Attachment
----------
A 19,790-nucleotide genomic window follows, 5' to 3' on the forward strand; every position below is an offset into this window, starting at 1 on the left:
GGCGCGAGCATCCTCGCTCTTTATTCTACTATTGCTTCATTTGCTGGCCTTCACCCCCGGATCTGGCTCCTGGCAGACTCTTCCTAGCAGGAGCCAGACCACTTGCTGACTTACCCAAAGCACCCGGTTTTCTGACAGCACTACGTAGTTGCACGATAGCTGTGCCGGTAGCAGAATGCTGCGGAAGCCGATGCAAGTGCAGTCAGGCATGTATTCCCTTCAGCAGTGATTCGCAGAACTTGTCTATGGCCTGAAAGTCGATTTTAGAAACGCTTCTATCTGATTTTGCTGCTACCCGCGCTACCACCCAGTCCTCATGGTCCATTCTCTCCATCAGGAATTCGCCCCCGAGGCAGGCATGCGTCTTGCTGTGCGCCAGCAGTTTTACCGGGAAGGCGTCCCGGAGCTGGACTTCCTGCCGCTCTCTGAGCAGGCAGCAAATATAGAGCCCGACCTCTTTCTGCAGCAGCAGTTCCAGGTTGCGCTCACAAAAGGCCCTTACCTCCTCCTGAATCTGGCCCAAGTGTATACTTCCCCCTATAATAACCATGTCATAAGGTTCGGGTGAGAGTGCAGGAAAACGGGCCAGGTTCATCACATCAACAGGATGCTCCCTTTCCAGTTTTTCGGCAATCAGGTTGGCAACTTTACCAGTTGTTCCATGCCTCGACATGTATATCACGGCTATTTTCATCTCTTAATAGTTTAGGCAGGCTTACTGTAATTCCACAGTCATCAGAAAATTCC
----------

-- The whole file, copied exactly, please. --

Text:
A 19,790-nucleotide genomic window follows, 5' to 3' on the forward strand; every position below is an offset into this window, starting at 1 on the left:
GGCGCGAGCATCCTCGCTCTTTATTCTACTATTGCTTCATTTGCTGGCCTTCACCCCCGGATCTGGCTCCTGGCAGACTCTTCCTAGCAGGAGCCAGACCACTTGCTGACTTACCCAAAGCACCCGGTTTTCTGACAGCACTACGTAGTTGCACGATAGCTGTGCCGGTAGCAGAATGCTGCGGAAGCCGATGCAAGTGCAGTCAGGCATGTATTCCCTTCAGCAGTGATTCGCAGAACTTGTCTATGGCCTGAAAGTCGATTTTAGAAACGCTTCTATCTGATTTTGCTGCTACCCGCGCTACCACCCAGTCCTCATGGTCCATTCTCTCCATCAGGAATTCGCCCCCGAGGCAGGCATGCGTCTTGCTGTGCGCCAGCAGTTTTACCGGGAAGGCGTCCCGGAGCTGGACTTCCTGCCGCTCTCTGAGCAGGCAGCAAATATAGAGCCCGACCTCTTTCTGCAGCAGCAGTTCCAGGTTGCGCTCACAAAAGGCCCTTACCTCCTCCTGAATCTGGCCCAAGTGTATACTTCCCCCTATAATAACCATGTCATAAGGTTCGGGTGAGAGTGCAGGAAAACGGGCCAGGTTCATCACATCAACAGGATGCTCCCTTTCCAGTTTTTCGGCAATCAGGTTGGCAACTTTACCAGTTGTTCCATGCCTCGACATGTATATCACGGCTATTTTCATCTCTTAATAGTTTAGGCAGGCTTACTGTAATTCCACAGTCATCAGAAAATTCC